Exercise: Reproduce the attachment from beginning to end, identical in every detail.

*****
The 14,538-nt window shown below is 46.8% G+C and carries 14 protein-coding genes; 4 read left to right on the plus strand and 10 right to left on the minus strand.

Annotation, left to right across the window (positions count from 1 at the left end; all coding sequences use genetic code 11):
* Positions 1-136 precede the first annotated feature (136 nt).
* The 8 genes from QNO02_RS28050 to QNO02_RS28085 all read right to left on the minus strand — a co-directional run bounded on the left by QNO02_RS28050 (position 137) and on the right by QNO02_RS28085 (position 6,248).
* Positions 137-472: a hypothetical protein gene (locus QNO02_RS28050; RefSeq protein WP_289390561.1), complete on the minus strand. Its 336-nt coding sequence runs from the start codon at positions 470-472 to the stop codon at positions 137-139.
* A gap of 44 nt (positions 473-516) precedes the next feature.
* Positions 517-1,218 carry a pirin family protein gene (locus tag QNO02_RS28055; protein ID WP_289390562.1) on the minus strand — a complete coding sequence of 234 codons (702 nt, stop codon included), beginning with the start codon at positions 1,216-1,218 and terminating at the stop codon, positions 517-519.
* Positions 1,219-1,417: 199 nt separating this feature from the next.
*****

The 14,538-nt window shown below is 46.8% G+C and carries 14 protein-coding genes; 4 read left to right on the plus strand and 10 right to left on the minus strand.

Annotation, left to right across the window (positions count from 1 at the left end; all coding sequences use genetic code 11):
* Positions 1-136 precede the first annotated feature (136 nt).
* The 8 genes from QNO02_RS28050 to QNO02_RS28085 all read right to left on the minus strand — a co-directional run bounded on the left by QNO02_RS28050 (position 137) and on the right by QNO02_RS28085 (position 6,248).
* Positions 137-472: a hypothetical protein gene (locus QNO02_RS28050; RefSeq protein WP_289390561.1), complete on the minus strand. Its 336-nt coding sequence runs from the start codon at positions 470-472 to the stop codon at positions 137-139.
* A gap of 44 nt (positions 473-516) precedes the next feature.
* Positions 517-1,218 carry a pirin family protein gene (locus tag QNO02_RS28055; protein ID WP_289390562.1) on the minus strand — a complete coding sequence of 234 codons (702 nt, stop codon included), beginning with the start codon at positions 1,216-1,218 and terminating at the stop codon, positions 517-519.
* Positions 1,219-1,417: 199 nt separating this feature from the next.